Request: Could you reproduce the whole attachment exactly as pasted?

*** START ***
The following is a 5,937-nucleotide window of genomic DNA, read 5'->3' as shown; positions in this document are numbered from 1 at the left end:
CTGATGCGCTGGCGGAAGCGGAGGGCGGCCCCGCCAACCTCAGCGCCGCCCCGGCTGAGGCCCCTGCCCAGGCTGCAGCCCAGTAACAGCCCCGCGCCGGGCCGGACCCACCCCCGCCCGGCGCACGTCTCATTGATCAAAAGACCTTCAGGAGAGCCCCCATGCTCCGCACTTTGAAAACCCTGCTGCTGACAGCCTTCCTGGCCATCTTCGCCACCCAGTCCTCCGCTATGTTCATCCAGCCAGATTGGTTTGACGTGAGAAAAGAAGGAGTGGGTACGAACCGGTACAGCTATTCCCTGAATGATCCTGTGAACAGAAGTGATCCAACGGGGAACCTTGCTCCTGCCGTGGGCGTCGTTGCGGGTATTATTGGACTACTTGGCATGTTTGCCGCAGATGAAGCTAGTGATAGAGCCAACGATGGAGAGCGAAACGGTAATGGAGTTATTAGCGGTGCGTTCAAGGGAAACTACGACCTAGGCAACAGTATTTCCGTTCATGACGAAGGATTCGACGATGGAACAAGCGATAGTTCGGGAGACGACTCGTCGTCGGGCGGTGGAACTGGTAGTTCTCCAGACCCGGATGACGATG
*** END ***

The following is a 5,937-nucleotide window of genomic DNA, read 5'->3' as shown; positions in this document are numbered from 1 at the left end:
CTGATGCGCTGGCGGAAGCGGAGGGCGGCCCCGCCAACCTCAGCGCCGCCCCGGCTGAGGCCCCTGCCCAGGCTGCAGCCCAGTAACAGCCCCGCGCCGGGCCGGACCCACCCCCGCCCGGCGCACGTCTCATTGATCAAAAGACCTTCAGGAGAGCCCCCATGCTCCGCACTTTGAAAACCCTGCTGCTGACAGCCTTCCTGGCCATCTTCGCCACCCAGTCCTCCGCTATGTTCATCCAGCCAGATTGGTTTGACGTGAGAAAAGAAGGAGTGGGTACGAACCGGTACAGCTATTCCCTGAATGATCCTGTGAACAGAAGTGATCCAACGGGGAACCTTGCTCCTGCCGTGGGCGTCGTTGCGGGTATTATTGGACTACTTGGCATGTTTGCCGCAGATGAAGCTAGTGATAGAGCCAACGATGGAGAGCGAAACGGTAATGGAGTTATTAGCGGTGCGTTCAAGGGAAACTACGACCTAGGCAACAGTATTTCCGTTCATGACGAAGGATTCGACGATGGAACAAGCGATAGTTCGGGAGACGACTCGTCGTCGGGCGGTGGAACTGGTAGTTCTCCAGACCCGGATGACGATG